Issue 127, Summer 1993
The Guide of Tiresias
I think of Oedipus,
old, led by a boy
Never was there a time when I did not lead him,
when I did not feel his hand upon my shoulder.
Never was there a time I was not his eyes
to tell him here lies Thebes, and there stands Corinth,
here the rocks have given way, and there two snakes coil
like twisted rope looking for a neck to hang on.
Sometimes I thought he was my mother, so gently
did he hold me when I was sick, so tenderly
did he wash me at the end of a long journey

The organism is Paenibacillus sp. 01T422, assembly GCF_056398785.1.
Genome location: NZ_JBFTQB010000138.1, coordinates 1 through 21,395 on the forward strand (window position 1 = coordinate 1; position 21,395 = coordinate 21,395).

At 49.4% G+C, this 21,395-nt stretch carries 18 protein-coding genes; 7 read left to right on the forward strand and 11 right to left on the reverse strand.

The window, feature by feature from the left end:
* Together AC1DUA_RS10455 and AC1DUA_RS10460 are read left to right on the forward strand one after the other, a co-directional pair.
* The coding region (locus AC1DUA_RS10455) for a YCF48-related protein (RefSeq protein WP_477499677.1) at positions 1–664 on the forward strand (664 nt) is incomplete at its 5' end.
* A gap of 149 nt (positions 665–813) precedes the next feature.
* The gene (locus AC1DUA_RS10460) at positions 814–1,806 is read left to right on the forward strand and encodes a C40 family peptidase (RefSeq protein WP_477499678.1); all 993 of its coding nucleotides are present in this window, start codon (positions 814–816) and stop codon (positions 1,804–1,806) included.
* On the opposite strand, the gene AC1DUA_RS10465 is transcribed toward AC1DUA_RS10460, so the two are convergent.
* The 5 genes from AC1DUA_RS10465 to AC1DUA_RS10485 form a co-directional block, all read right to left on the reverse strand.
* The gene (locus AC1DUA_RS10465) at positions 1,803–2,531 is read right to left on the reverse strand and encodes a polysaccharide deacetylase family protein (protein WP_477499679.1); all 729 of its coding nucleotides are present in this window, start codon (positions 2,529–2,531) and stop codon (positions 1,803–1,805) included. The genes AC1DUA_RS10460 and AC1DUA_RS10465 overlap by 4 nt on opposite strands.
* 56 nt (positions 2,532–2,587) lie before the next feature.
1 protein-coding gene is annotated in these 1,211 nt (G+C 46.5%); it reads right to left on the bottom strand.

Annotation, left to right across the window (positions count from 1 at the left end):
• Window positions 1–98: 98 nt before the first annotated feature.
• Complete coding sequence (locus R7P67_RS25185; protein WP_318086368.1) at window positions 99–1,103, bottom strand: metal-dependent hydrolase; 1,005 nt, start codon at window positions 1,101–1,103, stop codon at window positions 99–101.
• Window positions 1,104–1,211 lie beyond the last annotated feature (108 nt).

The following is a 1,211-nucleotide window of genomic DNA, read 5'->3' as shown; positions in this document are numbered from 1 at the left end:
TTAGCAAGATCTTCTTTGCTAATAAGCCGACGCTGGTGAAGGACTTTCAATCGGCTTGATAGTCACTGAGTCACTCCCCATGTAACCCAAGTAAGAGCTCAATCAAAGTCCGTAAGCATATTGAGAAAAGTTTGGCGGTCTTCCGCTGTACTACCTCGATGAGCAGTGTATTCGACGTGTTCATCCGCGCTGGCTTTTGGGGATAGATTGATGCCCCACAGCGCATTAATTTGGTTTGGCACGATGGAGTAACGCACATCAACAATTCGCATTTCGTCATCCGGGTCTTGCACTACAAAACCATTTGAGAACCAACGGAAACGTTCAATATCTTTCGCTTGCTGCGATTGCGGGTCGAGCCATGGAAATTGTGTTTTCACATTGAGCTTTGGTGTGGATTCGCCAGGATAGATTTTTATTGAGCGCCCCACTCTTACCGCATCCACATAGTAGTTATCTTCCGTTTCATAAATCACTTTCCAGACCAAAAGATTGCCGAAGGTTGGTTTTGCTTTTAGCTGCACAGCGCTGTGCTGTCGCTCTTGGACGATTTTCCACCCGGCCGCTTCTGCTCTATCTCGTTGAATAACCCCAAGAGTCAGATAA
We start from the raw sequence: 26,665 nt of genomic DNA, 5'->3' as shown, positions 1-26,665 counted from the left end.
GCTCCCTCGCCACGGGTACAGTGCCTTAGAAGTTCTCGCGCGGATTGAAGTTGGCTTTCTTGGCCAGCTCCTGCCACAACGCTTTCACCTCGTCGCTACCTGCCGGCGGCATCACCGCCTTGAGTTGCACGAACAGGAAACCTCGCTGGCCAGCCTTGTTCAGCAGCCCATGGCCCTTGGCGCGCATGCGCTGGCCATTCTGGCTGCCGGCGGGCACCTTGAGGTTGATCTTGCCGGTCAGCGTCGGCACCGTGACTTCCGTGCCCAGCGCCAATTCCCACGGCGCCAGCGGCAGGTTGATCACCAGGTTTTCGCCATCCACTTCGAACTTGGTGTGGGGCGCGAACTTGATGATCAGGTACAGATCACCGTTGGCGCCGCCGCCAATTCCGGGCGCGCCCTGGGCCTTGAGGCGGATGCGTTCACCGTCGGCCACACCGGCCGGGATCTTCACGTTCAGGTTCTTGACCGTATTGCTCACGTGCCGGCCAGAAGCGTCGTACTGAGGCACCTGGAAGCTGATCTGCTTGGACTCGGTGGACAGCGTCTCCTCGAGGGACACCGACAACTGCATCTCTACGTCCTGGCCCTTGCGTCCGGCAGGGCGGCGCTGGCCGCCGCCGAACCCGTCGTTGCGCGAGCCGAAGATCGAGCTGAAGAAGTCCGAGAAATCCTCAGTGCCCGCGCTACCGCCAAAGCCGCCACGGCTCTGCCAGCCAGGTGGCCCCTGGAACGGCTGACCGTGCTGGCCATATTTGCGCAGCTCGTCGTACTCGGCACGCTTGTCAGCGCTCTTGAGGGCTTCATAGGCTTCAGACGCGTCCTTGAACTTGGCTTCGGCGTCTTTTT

when he could barely stand, his arms stiff and shrivelled.
Sometimes I thought he might be my father, so strong
was his grip on my body to keep me from danger,
so firm his warnings, so stern his admonitions.
And then at times he was my child, and hungrily
fed on my warmth and caresses, afraid of what
others—burning with questions—might force him to say.
“What will happen to us?” he would cry at nightfall
as if he did not already know the answer.